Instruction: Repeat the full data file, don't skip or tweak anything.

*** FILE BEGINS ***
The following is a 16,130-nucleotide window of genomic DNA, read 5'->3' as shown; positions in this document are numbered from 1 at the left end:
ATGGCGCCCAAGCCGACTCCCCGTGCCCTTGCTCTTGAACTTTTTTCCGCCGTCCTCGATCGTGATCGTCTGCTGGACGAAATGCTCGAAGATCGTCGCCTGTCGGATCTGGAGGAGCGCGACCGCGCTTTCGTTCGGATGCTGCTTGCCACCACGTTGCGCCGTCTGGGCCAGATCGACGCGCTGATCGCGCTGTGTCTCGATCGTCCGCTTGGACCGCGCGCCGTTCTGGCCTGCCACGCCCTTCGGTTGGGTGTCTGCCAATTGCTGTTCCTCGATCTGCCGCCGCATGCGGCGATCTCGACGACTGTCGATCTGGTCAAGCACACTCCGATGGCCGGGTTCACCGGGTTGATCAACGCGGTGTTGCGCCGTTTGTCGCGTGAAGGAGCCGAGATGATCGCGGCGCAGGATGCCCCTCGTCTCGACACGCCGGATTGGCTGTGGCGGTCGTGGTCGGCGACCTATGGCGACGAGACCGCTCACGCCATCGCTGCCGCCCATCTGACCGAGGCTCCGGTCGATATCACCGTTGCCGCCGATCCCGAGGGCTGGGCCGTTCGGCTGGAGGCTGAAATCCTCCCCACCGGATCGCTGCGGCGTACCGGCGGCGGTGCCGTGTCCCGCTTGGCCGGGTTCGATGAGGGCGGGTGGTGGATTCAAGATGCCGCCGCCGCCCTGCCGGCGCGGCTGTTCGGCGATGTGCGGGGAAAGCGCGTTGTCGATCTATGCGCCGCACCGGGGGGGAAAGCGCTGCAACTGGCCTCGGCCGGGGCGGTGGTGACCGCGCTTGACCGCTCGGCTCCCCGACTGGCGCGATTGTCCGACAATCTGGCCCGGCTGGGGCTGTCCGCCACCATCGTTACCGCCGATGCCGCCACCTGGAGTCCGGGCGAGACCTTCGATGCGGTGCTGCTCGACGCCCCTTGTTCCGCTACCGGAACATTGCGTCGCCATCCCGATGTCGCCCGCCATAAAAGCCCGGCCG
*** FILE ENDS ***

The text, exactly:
The following is a 16,130-nucleotide window of genomic DNA, read 5'->3' as shown; positions in this document are numbered from 1 at the left end:
ATGGCGCCCAAGCCGACTCCCCGTGCCCTTGCTCTTGAACTTTTTTCCGCCGTCCTCGATCGTGATCGTCTGCTGGACGAAATGCTCGAAGATCGTCGCCTGTCGGATCTGGAGGAGCGCGACCGCGCTTTCGTTCGGATGCTGCTTGCCACCACGTTGCGCCGTCTGGGCCAGATCGACGCGCTGATCGCGCTGTGTCTCGATCGTCCGCTTGGACCGCGCGCCGTTCTGGCCTGCCACGCCCTTCGGTTGGGTGTCTGCCAATTGCTGTTCCTCGATCTGCCGCCGCATGCGGCGATCTCGACGACTGTCGATCTGGTCAAGCACACTCCGATGGCCGGGTTCACCGGGTTGATCAACGCGGTGTTGCGCCGTTTGTCGCGTGAAGGAGCCGAGATGATCGCGGCGCAGGATGCCCCTCGTCTCGACACGCCGGATTGGCTGTGGCGGTCGTGGTCGGCGACCTATGGCGACGAGACCGCTCACGCCATCGCTGCCGCCCATCTGACCGAGGCTCCGGTCGATATCACCGTTGCCGCCGATCCCGAGGGCTGGGCCGTTCGGCTGGAGGCTGAAATCCTCCCCACCGGATCGCTGCGGCGTACCGGCGGCGGTGCCGTGTCCCGCTTGGCCGGGTTCGATGAGGGCGGGTGGTGGATTCAAGATGCCGCCGCCGCCCTGCCGGCGCGGCTGTTCGGCGATGTGCGGGGAAAGCGCGTTGTCGATCTATGCGCCGCACCGGGGGGGAAAGCGCTGCAACTGGCCTCGGCCGGGGCGGTGGTGACCGCGCTTGACCGCTCGGCTCCCCGACTGGCGCGATTGTCCGACAATCTGGCCCGGCTGGGGCTGTCCGCCACCATCGTTACCGCCGATGCCGCCACCTGGAGTCCGGGCGAGACCTTCGATGCGGTGCTGCTCGACGCCCCTTGTTCCGCTACCGGAACATTGCGTCGCCATCCCGATGTCGCCCGCCATAAAAGCCCGGCCG